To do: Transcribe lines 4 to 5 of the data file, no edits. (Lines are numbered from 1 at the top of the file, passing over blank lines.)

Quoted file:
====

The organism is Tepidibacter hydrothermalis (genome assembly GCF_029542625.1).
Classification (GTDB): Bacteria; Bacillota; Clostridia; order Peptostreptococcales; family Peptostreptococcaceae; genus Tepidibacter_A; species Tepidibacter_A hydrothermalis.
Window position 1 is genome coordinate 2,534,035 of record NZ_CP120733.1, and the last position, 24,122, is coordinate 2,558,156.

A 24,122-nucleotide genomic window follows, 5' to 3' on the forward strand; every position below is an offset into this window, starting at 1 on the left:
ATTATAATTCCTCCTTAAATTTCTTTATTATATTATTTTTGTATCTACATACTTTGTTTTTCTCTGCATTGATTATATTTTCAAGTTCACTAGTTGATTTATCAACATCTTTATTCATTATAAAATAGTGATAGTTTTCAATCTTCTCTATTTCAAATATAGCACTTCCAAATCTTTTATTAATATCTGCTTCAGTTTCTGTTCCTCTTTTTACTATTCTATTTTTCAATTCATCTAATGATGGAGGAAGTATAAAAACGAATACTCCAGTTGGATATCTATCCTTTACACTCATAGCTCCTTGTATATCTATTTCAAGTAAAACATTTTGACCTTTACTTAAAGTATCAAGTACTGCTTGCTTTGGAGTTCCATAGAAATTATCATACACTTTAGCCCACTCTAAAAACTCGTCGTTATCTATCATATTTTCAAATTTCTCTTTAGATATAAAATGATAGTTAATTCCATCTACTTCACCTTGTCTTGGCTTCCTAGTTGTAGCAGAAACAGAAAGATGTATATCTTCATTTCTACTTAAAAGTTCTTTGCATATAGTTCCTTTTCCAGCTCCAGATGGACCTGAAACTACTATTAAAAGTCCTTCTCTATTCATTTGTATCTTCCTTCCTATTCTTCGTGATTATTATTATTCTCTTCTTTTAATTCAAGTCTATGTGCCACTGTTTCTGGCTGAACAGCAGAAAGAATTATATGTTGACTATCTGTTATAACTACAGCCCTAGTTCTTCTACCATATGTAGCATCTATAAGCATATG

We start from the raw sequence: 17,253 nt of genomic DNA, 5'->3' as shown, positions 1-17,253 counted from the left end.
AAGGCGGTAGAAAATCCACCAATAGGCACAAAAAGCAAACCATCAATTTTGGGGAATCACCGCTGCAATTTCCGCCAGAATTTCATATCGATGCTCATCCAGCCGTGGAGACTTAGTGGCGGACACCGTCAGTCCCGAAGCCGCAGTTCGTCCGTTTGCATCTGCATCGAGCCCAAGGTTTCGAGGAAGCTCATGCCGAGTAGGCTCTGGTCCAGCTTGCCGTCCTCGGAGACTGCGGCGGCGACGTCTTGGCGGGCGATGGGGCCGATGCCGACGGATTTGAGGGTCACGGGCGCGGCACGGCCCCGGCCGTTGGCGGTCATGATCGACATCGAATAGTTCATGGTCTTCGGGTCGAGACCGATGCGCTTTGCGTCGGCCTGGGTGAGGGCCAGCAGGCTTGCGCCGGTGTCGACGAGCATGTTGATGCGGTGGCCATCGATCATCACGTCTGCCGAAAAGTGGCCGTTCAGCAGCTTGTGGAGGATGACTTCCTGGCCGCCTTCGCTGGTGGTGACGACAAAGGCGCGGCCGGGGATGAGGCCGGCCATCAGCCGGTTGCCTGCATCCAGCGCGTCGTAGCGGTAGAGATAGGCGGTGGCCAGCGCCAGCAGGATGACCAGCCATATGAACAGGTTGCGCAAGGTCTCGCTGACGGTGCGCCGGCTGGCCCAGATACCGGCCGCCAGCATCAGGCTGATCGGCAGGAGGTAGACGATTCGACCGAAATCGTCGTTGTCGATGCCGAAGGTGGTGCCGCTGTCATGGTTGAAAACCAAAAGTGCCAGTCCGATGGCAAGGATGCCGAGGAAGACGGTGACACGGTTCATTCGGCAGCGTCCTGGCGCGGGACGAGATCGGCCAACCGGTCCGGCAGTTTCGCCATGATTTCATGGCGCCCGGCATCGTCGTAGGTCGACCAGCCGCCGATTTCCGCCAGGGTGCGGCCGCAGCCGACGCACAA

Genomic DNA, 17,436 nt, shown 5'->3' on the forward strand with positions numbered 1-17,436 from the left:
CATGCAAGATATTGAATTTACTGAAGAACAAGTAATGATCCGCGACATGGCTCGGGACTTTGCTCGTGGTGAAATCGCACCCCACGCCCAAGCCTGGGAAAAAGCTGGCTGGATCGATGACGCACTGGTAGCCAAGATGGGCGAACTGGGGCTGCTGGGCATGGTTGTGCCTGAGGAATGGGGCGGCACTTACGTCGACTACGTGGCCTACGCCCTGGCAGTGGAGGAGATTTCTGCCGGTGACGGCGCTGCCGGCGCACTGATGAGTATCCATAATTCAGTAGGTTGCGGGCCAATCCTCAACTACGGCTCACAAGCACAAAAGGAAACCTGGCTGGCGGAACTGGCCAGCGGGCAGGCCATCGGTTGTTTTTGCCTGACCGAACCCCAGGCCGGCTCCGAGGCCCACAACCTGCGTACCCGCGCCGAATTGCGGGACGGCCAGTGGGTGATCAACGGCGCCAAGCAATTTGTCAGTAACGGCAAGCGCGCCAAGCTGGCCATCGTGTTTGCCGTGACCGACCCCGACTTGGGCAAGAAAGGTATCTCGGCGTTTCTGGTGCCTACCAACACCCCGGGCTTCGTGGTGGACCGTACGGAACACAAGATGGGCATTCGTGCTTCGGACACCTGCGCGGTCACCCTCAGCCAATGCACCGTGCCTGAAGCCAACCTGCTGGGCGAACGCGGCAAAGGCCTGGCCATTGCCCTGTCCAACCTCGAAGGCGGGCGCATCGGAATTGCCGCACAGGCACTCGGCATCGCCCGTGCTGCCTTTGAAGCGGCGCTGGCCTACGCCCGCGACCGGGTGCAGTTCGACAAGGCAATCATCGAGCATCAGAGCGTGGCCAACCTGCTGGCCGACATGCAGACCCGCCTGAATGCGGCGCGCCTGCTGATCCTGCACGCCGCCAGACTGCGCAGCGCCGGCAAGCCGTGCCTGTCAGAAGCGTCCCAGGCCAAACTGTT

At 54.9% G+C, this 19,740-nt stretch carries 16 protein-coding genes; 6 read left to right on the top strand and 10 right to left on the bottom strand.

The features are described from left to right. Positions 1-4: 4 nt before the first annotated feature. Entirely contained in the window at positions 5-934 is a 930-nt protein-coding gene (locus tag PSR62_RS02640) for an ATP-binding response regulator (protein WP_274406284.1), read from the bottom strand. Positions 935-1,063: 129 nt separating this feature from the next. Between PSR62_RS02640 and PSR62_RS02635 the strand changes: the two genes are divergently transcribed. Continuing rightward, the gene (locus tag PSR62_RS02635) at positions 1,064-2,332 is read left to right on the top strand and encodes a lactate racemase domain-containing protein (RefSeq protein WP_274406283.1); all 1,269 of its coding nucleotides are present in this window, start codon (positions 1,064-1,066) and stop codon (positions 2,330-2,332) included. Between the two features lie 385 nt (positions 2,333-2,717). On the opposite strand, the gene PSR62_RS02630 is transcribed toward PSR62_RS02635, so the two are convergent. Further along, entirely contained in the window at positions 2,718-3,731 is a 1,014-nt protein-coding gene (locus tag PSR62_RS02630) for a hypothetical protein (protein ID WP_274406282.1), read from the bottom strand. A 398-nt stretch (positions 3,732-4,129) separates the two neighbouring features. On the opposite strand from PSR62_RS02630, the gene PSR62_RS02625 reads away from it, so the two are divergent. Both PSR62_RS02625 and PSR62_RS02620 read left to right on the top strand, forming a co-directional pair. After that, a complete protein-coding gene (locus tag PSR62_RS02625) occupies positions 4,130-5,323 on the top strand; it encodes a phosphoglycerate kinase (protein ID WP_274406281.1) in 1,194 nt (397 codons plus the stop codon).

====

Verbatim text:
A 24,122-nucleotide genomic window follows, 5' to 3' on the forward strand; every position below is an offset into this window, starting at 1 on the left:
ATTATAATTCCTCCTTAAATTTCTTTATTATATTATTTTTGTATCTACATACTTTGTTTTTCTCTGCATTGATTATATTTTCAAGTTCACTAGTTGATTTATCAACATCTTTATTCATTATAAAATAGTGATAGTTTTCAATCTTCTCTATTTCAAATATAGCACTTCCAAATCTTTTATTAATATCTGCTTCAGTTTCTGTTCCTCTTTTTACTATTCTATTTTTCAATTCATCTAATGATGGAGGAAGTATAAAAACGAATACTCCAGTTGGATATCTATCCTTTACACTCATAGCTCCTTGTATATCTATTTCAAGTAAAACATTTTGACCTTTACTTAAAGTATCAAGTACTGCTTGCTTTGGAGTTCCATAGAAATTATCATACACTTTAGCCCACTCTAAAAACTCGTCGTTATCTATCATATTTTCAAATTTCTCTTTAGATATAAAATGATAGTTAATTCCATCTACTTCACCTTGTCTTGGCTTCCTAGTTGTAGCAGAAACAGAAAGATGTATATCTTCATTTCTACTTAAAAGTTCTTTGCATATAGTTCCTTTTCCAGCTCCAGATGGACCTGAAACTACTATTAAAAGTCCTTCTCTATTCATTTGTATCTTCCTTCCTATTCTTCGTGATTATTATTATTCTCTTCTTTTAATTCAAGTCTATGTGCCACTGTTTCTGGCTGAACAGCAGAAAGAATTATATGTTGACTATCTGTTATAACTACAGCCCTAGTTCTTCTACCATATGTAGCATCTATAAGCATATG